One can only conjecture the mentality of a woman who could deliberately aim a blow with an axe at someoneís leg, not just once, doubtless because it only caused a flesh wound, but then strike twice more until the limb was so badly mutilated that a surgeon had to amputate it below the knee. In his subsequent clinical write-up, the medical man reported his findings: that the injury was caused not by one, but three separate blows, and the angles of the wounds were inconsistent with being struck by the alleged holder of the axe. At that, Martha, seeing the prospects of the £10,000 rapidly slipping away, tried to bribe one of the surgeonís assistants into testifying that he had seen the surgeon deliberately create the additional wounds at the instigation of the insurance company. This attempt failed, and the couple were sentenced to four months in gaol for bribery, Emil probably being excused hard labour while his drastically shortened leg was healing. As a result of the fraud, the insurance company charitably paid out only £3,000, which was rapidly dissipated by the legal costs the Mareks had incurred.

They were once more in the poverty trap, made worse by the fact that by now they had two young children, but Martha pinned all her hopes on the life insurances she had taken out on her husband and offspring, one hope being realised when Emil suddenly died, the doctors diagnosing tuberculosis. The relatively small amount of insurance money she received was further increased when, only weeks later, their seven-year-old daughter Ingeborg also passed away.

Her faith in the insurance system now fully restored, Martha became a companion to an aunt, Susanne Lowenstein, ingratiating herself in the old ladyís affections so much that when her relative died, as she soon did, Martha inherited all her auntís property, which consisted mainly of a well-furnished mansion.

As much a spendthrift as ever, Martha spent what money had been left to her, then had no option but to rent out some of the rooms in the house, one of the lodgers being a Frau Kittenberger.

It is hardly necessary to mention that Martha, as forward-looking as ever, took out a policy on her tenantís life, nor that the lady died shortly afterwards.

Perhaps Martha could have gone on insuring everyone she met and reaping the rewards without ever being detected, but she changed her tactics and instead insured the many valuable pictures in the house. She then sold many of them to art dealers and subsequently claimed to the insurers that they had been stolen. The insurance firm, by now suspicious, called in the police, whose success after circulating details of the paintings throughout the art world spelt the end for Martha Marek. Even worse was to follow, for further suspicions were now raised concerning the other insurance claims she had made; highly alarmed, the government authorised the exhumation not only of the lodger Frau Kittenberg, but also of Marthaís aunt Susanne Lowenstein, her daughter Ingeborg, and even her husband Emil.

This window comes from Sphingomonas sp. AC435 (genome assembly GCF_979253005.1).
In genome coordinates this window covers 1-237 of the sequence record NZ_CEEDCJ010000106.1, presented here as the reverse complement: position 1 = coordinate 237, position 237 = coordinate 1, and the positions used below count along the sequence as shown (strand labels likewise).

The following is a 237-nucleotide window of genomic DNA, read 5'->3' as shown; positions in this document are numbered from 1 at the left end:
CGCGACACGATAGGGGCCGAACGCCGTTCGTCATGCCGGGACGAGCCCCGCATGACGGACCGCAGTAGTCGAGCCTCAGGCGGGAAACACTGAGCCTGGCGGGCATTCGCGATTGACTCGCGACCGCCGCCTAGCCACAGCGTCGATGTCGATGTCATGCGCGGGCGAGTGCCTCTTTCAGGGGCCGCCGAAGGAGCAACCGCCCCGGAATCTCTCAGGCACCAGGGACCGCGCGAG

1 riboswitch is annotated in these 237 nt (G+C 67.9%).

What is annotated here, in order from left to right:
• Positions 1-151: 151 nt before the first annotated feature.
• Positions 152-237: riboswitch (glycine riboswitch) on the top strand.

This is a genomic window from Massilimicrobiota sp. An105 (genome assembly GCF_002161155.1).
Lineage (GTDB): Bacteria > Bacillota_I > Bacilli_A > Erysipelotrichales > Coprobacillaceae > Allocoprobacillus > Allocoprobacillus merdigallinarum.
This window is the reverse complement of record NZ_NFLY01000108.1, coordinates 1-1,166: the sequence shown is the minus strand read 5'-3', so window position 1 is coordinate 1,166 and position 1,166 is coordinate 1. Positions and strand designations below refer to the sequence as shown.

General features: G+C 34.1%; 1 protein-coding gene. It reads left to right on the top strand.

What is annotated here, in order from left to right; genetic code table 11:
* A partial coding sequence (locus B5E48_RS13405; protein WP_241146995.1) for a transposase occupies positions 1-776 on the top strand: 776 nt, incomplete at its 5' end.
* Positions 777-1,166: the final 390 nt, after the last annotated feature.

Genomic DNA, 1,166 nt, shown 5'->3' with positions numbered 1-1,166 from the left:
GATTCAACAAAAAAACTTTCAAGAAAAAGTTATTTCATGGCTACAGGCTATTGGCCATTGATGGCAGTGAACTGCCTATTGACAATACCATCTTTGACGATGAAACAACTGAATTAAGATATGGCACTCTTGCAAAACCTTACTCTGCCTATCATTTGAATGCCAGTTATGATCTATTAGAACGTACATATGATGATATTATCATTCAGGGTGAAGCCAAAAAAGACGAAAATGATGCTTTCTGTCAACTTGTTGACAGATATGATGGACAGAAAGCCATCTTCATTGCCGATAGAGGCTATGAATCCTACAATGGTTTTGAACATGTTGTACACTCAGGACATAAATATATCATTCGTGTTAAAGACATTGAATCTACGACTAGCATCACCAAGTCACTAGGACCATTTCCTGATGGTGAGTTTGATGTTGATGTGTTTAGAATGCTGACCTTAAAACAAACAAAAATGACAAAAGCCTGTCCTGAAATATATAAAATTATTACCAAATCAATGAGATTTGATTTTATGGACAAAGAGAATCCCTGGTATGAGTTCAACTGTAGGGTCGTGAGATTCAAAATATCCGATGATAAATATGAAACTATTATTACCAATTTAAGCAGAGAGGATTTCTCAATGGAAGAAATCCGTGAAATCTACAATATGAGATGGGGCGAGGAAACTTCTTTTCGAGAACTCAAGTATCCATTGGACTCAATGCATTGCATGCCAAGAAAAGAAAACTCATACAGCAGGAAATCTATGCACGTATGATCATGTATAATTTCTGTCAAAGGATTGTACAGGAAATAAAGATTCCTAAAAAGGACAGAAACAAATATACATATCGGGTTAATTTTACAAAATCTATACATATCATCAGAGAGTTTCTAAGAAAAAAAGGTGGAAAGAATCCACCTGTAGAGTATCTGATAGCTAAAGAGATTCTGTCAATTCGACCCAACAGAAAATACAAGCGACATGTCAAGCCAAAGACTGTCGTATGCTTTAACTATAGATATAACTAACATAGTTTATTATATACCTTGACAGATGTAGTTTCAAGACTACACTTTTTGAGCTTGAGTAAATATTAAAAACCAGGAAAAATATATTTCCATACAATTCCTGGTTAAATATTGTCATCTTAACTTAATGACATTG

Post-mortems revealed that all had died of thallium poisoning, a soft, white, highly toxic metallic element which brought death, first by slow paralysis of the limbs and eventually of the internal organs. Any defence Martha may have made by accusing others of administering the thallium was nullified when the chemist who had sold her the poison was traced.

On 6 December 1938 mass-murderer Martha Marek mounted the scaffold in Vienna and knelt over the block. She had insured her victims before they died, and the executioner ensured that his victim also died, achieving it much more accurately than she had done Ė with but one blow of the axe.

Another pact between partners that went wrong involved Ginette Vidal and Gerard Osselin. Although both were married, with families of their own, in 1972 they fell in love and, settling down together in a little French town, they agreed that, to prove their devotion and loyalty towards each other, should either of them double-cross their artner, the betrayed one was entitled to kill the deceiver. Whether Gerard did not really believe in their pact, or thought he could get away with it, is not known, but when Ginette found a note written in Gerardís wifeís handwriting, she did not hesitate; she shot him through the head.

Ginette made no attempt to report what had happened; on the contrary she stayed in the house with her loverís corpse, cooking for them both as if nothing had happened. Eventually Gerardís family raised the alarm and the body was discovered by the gendarmes. When questioned, Ginette was surprised at their accusations; she explained she had acted in accordance with their agreement, and as evidence she produced the document each had signed. Unfortunately the visiting magistrate did not see it that way, and she went to prison for ten years.

Amazing True Stories of Female Executions by Geoffrey Abbott

 
 


Martha Marek

 

Martha Marek

 

Martha Marek